Furthermore, a new and innovative service called FleetSafer Vision has been developed to empirically measure employee use of mobile devices while driving.  The inexpensive cloud-based risk management service correlates driving data from telematics systems and with mobile device usage data from carrier billing systems, email servers and other sources to measure cell phone use while driving.

So, why wouldn’t a company simply tell employees not to use their phones while driving?  It’s a fair question, but unfortunately, when it comes to cell phone use while driving “telling someone to stop” is not sufficient to change his or her behavior.

Case in point.  Check out the results of this recent FleetSafer Vision audit conducted on behalf of a large public utility company with a strong safety culture and a well-documented policy prohibiting use of mobile devices while driving.  The audit itself was based on three weeks of driving data and device usage data, and the results quite sobering.  94% of the sample drivers violated the policy at least once during the three weeks and 43% of all trips had at least one cell phone distraction. 

b2ap3_thumbnail_Visionscreen1.jpgb2ap3_thumbnail_Visionscreen2.jpg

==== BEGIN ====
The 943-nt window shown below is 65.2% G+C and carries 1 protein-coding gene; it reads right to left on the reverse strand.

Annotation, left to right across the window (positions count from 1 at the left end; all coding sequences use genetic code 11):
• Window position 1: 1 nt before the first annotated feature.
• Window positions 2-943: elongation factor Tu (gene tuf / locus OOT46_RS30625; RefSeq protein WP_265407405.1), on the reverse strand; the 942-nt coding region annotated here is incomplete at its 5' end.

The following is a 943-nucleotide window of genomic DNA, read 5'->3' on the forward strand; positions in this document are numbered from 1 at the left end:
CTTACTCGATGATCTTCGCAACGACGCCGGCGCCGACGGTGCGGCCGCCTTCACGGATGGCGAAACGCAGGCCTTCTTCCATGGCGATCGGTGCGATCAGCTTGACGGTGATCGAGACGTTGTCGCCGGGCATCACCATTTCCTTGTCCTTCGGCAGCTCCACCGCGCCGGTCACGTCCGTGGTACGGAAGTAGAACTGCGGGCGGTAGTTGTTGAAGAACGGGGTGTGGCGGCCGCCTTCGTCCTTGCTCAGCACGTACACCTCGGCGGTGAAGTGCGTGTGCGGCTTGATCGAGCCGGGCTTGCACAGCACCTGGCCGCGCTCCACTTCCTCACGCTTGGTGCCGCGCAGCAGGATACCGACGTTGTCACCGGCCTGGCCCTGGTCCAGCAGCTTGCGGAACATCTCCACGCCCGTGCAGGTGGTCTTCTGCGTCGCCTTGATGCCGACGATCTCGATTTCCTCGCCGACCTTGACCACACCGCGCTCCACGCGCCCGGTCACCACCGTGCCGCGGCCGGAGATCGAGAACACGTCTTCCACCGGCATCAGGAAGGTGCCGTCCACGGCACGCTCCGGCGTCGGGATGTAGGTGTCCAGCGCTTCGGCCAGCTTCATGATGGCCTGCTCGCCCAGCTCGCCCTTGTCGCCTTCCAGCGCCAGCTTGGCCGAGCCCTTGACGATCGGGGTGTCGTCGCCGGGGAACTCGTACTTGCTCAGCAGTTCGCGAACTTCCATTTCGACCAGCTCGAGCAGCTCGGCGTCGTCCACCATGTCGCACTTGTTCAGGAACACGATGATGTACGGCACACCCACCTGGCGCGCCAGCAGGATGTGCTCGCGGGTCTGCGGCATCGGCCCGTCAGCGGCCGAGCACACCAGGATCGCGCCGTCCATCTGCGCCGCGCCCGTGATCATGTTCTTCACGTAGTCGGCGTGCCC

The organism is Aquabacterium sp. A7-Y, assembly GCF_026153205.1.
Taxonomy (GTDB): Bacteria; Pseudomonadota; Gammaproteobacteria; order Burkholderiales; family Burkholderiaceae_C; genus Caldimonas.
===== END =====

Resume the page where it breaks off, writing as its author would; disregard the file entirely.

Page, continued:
By simply studying the data that already exists, employers can see not only macro compliance trends but they can also spot very granular risks pertaining to specific employees, or even specific trips. Below is a visual representation of a single trip – from point A to B – including, for example, the near constant cell phone use that occurred during the trip.

b2ap3_thumbnail_Visionscreen3.jpg

In summary, if you are an employer concerned about risk and liability associated with employee use of mobile devices while driving, then you can create a policy and (A) hope that your employees comply, or (B) know fro certain whether they comply.  All you have to do is look at the big data.

Hits: 14830 0 Comments